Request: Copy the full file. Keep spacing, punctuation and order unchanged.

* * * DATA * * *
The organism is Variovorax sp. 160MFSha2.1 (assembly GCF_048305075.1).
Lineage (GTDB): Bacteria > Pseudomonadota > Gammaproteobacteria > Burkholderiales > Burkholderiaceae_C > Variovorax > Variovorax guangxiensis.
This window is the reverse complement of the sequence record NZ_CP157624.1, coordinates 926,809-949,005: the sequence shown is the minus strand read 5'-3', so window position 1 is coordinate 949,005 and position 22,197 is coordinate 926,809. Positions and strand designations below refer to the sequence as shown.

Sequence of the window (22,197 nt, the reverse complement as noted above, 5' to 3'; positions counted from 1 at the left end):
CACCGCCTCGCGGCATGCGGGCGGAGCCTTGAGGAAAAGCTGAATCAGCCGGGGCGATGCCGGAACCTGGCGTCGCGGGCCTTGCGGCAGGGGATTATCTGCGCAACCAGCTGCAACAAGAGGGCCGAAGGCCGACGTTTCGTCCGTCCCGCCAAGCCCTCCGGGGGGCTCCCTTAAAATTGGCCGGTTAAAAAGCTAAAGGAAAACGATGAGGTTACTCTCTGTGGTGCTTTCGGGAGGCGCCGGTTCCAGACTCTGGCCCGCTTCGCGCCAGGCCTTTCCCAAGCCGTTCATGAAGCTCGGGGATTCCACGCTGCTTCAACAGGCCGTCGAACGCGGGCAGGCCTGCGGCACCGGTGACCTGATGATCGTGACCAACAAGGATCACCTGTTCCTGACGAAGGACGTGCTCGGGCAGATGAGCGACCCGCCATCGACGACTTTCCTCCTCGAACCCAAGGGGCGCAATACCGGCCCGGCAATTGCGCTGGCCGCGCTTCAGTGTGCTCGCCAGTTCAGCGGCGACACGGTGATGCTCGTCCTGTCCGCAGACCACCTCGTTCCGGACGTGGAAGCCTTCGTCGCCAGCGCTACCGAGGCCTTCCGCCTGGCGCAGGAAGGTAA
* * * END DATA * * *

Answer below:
The organism is Variovorax sp. 160MFSha2.1 (assembly GCF_048305075.1).
Lineage (GTDB): Bacteria > Pseudomonadota > Gammaproteobacteria > Burkholderiales > Burkholderiaceae_C > Variovorax > Variovorax guangxiensis.
This window is the reverse complement of the sequence record NZ_CP157624.1, coordinates 926,809-949,005: the sequence shown is the minus strand read 5'-3', so window position 1 is coordinate 949,005 and position 22,197 is coordinate 926,809. Positions and strand designations below refer to the sequence as shown.

Sequence of the window (22,197 nt, the reverse complement as noted above, 5' to 3'; positions counted from 1 at the left end):
CACCGCCTCGCGGCATGCGGGCGGAGCCTTGAGGAAAAGCTGAATCAGCCGGGGCGATGCCGGAACCTGGCGTCGCGGGCCTTGCGGCAGGGGATTATCTGCGCAACCAGCTGCAACAAGAGGGCCGAAGGCCGACGTTTCGTCCGTCCCGCCAAGCCCTCCGGGGGGCTCCCTTAAAATTGGCCGGTTAAAAAGCTAAAGGAAAACGATGAGGTTACTCTCTGTGGTGCTTTCGGGAGGCGCCGGTTCCAGACTCTGGCCCGCTTCGCGCCAGGCCTTTCCCAAGCCGTTCATGAAGCTCGGGGATTCCACGCTGCTTCAACAGGCCGTCGAACGCGGGCAGGCCTGCGGCACCGGTGACCTGATGATCGTGACCAACAAGGATCACCTGTTCCTGACGAAGGACGTGCTCGGGCAGATGAGCGACCCGCCATCGACGACTTTCCTCCTCGAACCCAAGGGGCGCAATACCGGCCCGGCAATTGCGCTGGCCGCGCTTCAGTGTGCTCGCCAGTTCAGCGGCGACACGGTGATGCTCGTCCTGTCCGCAGACCACCTCGTTCCGGACGTGGAAGCCTTCGTCGCCAGCGCTACCGAGGCCTTCCGCCTGGCGCAGGAAGGTAA